One of the film's key roles is played by Saoirse Ronan, a supporting actress Oscar and Golden Globe nominee for her performance last year in "Atonement." "I looked for many months for the lead role in the film of Lina," he said. "I looked in the States, at first, on both coasts and in the center, and I just wasn't really feeling it. Then I started looking in the U.K. and Ireland.
"My U.K. casting director Gail Stevens called me one day and said there was this girl who had just shot a film called 'Atonement.' I was familiar with the novel and I knew that (she played) a significant role. When I first met Saoirse she walked into the casting room in London and uttered a couple of lines of dialogue and I immediately called off the casting process for that character. It was the easiest decision I had to make on this movie."
Ronan plays Lina, a young girl assigned to work as a Messenger in the service of her fellow citizens, which is the City's system for determining the lives people wind up living. She then finds herself in possession of a long lost secret and clues that can lead the City's people to safety.
Bill Murray plays the City's Mayor. "The Mayor was always an interesting part," he explained, "because he's a villain -- but he's not a villain in the classic sense. He's more a politician than he is a villain. I really wanted to find someone who had a kind of natural charisma, someone you would believe would get elected to office and could look his constituency in the face while he was lying and stealing from them. There aren't many people out there who have that sort of electric charisma. Bill really came in and from the second I started talking to him about it I knew I'd made the right choice. The way he walks into a room and kind of electrifies it is the exact same thing I've felt from politicians I've been in the same room with."
As for the film's story, without giving anything important away, Kenan noted, "It's about a City built as an incubator for mankind, essentially, a way to keep our people going. The City was planned to be closed (after) 200 years, at which point everybody would be able to move elsewhere, but somewhere along the line the instructions got lost and the film starts well after the expiration date of the City. The infrastructure is collapsing and the City is dying and nobody really knows what to do about it. It's up to a couple of (people) who through a twist of fate uncover clues that lead them on this adventure that reveals the secret of the City."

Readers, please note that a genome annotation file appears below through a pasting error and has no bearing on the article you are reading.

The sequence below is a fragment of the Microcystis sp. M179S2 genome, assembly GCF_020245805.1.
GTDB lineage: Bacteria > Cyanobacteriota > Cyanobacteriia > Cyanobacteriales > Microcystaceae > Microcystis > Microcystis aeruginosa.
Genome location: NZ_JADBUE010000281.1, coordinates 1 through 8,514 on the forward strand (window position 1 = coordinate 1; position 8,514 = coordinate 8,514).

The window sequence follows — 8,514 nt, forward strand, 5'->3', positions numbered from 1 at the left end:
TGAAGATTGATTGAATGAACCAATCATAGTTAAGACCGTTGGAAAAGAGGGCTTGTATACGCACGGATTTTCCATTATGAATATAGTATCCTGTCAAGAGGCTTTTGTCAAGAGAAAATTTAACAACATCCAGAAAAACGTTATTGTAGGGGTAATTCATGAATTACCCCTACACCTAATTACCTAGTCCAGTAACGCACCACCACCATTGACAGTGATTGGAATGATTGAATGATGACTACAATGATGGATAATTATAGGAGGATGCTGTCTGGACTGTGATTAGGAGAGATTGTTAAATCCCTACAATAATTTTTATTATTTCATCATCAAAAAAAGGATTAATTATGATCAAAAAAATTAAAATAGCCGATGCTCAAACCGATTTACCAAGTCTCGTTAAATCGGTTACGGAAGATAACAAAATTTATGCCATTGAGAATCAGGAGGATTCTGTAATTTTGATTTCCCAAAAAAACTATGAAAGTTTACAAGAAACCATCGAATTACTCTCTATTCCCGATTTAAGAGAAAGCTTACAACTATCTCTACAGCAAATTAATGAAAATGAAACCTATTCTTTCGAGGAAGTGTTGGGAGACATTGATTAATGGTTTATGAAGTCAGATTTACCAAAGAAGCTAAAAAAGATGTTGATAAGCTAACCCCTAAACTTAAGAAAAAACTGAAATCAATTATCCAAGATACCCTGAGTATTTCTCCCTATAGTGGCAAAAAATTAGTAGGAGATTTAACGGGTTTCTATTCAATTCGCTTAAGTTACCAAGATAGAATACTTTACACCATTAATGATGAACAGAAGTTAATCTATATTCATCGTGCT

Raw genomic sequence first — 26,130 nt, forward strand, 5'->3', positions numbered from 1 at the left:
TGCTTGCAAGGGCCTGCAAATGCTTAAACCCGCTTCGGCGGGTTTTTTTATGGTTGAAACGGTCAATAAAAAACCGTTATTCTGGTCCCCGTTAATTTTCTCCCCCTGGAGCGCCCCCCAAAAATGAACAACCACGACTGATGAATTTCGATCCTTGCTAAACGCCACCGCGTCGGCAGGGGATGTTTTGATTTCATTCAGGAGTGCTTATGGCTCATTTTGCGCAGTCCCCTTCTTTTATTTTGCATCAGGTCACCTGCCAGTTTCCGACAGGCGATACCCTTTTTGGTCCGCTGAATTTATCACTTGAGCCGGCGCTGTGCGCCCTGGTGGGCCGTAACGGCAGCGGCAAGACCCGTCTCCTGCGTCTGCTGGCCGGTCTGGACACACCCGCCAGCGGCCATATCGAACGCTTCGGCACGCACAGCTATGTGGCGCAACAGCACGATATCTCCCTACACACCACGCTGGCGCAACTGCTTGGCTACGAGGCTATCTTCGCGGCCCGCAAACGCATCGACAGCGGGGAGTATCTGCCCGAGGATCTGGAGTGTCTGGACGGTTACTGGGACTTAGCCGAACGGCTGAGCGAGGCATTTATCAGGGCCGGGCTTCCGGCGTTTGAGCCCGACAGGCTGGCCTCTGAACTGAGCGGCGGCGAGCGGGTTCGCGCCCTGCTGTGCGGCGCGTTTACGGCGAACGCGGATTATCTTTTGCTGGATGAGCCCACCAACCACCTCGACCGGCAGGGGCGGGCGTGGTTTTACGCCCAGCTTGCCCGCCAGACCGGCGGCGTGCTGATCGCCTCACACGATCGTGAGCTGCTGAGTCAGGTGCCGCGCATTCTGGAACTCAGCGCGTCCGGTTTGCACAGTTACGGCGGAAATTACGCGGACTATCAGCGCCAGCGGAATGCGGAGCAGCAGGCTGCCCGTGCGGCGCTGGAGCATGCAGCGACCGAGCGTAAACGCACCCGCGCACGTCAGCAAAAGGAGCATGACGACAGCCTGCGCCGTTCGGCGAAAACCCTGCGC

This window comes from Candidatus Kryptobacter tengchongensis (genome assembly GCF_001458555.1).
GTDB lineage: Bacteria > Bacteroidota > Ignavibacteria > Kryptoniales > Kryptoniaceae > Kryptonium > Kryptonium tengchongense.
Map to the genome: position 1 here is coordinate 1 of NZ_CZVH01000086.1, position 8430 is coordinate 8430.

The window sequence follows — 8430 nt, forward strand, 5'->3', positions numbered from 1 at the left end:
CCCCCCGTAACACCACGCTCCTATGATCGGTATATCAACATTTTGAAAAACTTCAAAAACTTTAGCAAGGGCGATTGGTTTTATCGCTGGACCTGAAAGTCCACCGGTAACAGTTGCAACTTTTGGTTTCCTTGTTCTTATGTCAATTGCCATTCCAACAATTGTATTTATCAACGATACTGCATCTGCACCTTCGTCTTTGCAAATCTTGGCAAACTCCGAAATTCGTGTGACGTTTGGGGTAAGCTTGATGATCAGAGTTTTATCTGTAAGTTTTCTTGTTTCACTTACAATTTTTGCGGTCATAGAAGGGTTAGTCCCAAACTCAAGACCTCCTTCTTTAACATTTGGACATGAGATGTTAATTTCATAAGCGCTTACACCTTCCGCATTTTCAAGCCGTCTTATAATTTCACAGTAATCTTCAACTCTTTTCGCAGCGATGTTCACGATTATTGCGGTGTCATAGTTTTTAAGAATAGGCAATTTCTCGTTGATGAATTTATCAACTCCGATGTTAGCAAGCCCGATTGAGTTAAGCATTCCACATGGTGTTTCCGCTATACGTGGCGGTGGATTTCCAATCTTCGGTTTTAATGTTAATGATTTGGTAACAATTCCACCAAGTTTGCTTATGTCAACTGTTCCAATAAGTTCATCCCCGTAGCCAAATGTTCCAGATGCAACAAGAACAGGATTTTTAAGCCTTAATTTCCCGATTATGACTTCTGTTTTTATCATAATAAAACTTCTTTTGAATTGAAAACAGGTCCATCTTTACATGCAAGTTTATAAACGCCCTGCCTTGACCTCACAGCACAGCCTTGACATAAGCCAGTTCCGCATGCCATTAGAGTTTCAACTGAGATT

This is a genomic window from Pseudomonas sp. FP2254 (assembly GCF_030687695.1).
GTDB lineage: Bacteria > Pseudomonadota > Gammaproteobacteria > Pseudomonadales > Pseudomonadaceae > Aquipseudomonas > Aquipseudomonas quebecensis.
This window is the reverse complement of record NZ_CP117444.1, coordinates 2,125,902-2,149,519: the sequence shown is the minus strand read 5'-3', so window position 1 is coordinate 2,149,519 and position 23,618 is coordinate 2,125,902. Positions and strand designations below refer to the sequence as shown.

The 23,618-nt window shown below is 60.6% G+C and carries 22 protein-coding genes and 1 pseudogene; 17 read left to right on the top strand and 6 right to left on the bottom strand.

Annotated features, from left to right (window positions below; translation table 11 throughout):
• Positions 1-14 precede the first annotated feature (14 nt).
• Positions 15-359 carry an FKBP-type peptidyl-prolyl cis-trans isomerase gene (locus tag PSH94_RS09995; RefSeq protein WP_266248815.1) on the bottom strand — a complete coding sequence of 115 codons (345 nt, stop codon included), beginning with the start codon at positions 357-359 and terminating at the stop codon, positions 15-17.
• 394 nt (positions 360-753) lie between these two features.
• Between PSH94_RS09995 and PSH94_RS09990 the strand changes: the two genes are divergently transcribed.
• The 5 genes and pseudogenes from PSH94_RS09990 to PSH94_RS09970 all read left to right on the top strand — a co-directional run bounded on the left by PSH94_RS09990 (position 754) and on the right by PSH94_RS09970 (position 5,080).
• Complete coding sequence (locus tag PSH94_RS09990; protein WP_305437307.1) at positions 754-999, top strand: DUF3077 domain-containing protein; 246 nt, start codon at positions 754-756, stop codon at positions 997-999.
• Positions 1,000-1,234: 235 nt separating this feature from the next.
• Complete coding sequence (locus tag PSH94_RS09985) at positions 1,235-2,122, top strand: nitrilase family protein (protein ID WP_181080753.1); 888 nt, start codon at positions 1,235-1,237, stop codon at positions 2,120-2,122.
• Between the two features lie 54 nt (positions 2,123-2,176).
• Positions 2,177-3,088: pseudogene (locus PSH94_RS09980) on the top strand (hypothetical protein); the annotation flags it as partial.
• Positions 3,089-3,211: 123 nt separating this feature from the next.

Production took place in Belfast, Northern Ireland: "We went there because I needed a massive space in which to build an entire City. You know, one of the great things about making this film is that I came from making a virtual film, 'Monster House,' and with film I was able to actually build a living, breathing town, a place where citizens had daily routines and buildings stretched out as far as the eye could see. It made a really significant difference (shooting in Belfast), not just in my (visual) cheating of the film but in the actors' ability to relate to their home. It was about 80 days (of shooting), a little bit less than that. We finished shooting at the end of (last) October."
Looking back at the challenges of production, he recalled, "We set out to do the impossible. For the resources available, we shouldn't have been able to build a city and shoot a movie there. And being halfway around the world is never a convenient place to set up camp and tell a story. But in a way, living in an environment that was unfamiliar and working with what was really just a rundown old shipbuilding factory that didn't have any of the sort of comforts of soundstages as we know them -- all those things sort of worked together to make us all feel like we were living in Ember while we were shooting the film.
"In a way, that permeated our work flow and our understanding of the story we were trying to tell. It was a really difficult shoot by any definition and it's always difficult when you're shooting with younger actors because your days are very limited. There's only so many hours you can work in the day and it becomes very rigid. But we got through it as a team."
Rehearsing was an important part of the process. "I rehearsed for three weeks with Saoirse and for about a week with Harry Treadaway, who plays her counterpart in the adventure," Kenan said. "With the adult actors, I would rehearse for a couple of hours as we were building a scene. I was really lucky to have Saoirse for a few weeks ahead of time to sort of get intimately familiar with the City."